You Found Me (Thank You)

"On my knees and out of luck, I look up."

I spent my Sunday wandering around Krakow constantly looking up. It's a city where you need to keep your eyes angled towards the sun. The buildings are so close to the cobblestone streets that you can't photograph most of them in full. You stumble over the beautifully preserved pavement and you're in front of another church, another cafe, another bar. It's so lovely.

Today, a Monday, I took the bus to St. John Paul II's hometown of Wadowice, about 100 kilometres from Krakow. Pope John Paul the Second, now St. John Paul II was born in the south of Poland and studied and served in the city of Krakow for many years. He's the symbol of Krakow and perhaps all of Poland. He played a big part in liberating Poland from the Communist Regime in the 1990s. He was the first Polish Pope. He put a lot of hope in a lot of people, it seems. He put some hope in me, too.

I forgot how much of an impact this man had on me. I forgot what he taught me. I forgot what he meant to me.

I left Korea when I did, traveled through Mongolia, Kyrgyzstan and Georgia a little faster than I wanted to so I could arrive in Poland by the end of July. Why? To hear my Papa, to spend some time with him and his grandkids. I needed to get some rejuvenation that I felt I needed. I did. The summer of 2016 in Krakow, Poland was home to World Youth Day, an event where over a million people gather to meet Catholics from around the world. This event has meant so much to me and a lot of other people I know, which was started by Pope John Paul II years ago. It happens every few years in a different country and with a different theme.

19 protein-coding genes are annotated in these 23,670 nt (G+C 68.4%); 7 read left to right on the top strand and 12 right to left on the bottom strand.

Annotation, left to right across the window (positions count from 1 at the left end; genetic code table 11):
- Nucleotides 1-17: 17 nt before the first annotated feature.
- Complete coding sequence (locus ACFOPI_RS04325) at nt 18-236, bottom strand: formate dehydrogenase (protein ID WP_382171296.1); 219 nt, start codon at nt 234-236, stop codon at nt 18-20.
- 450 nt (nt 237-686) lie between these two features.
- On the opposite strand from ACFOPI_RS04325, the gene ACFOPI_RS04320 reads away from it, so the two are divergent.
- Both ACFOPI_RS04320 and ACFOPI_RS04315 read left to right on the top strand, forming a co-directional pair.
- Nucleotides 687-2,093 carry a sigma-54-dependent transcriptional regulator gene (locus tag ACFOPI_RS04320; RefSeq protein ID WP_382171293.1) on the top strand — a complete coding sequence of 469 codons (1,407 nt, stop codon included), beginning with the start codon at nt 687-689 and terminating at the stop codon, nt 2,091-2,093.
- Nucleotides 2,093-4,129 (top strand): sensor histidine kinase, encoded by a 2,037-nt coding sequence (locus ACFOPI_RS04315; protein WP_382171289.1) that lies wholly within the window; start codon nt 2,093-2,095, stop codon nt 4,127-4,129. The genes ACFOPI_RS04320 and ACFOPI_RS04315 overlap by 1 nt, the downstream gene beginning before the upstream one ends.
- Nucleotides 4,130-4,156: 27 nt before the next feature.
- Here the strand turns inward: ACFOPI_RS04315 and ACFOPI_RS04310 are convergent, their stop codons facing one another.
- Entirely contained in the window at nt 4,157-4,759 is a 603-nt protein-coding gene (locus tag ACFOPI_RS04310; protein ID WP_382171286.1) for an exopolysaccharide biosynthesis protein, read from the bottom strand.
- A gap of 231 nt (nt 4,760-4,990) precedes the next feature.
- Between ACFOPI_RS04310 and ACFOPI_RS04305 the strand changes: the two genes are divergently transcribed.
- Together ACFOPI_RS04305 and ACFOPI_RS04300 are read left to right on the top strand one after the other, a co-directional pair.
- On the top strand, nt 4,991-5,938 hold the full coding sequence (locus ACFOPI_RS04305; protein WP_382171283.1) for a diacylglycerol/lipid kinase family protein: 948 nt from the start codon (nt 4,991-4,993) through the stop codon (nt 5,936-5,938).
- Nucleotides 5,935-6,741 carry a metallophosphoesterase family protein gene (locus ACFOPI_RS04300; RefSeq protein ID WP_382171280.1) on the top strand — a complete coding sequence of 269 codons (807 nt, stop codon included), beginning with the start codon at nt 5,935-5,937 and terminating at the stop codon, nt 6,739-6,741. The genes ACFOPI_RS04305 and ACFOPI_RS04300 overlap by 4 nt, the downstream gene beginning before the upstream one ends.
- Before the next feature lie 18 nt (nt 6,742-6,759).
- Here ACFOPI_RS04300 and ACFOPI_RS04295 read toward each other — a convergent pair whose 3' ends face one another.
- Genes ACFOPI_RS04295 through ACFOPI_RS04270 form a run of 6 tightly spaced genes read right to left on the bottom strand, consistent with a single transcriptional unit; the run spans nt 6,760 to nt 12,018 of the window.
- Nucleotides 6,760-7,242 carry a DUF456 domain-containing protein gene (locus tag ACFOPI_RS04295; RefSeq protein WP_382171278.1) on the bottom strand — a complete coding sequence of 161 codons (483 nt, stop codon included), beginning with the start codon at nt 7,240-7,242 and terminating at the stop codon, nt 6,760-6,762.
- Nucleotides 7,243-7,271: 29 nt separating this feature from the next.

All last week, as I walked the streets of Krakow I heard echoes of the chants for him "Giovanni Paolo" "Giovanni Paolo" (clap clap, clap clap clap) that we did during the World Youth Days in Toronto, my first experience years back. I remembered how we repeated them in Germany at the Days three years later, after cheering and chanting for the new Pope in front of us, Benedict the 16th.

Just like with anyone you love, just like with some people in your family, you have a personal relationship. You have things that only the two of you know about. You feel special around them. And sometimes, they remind you of how important you are.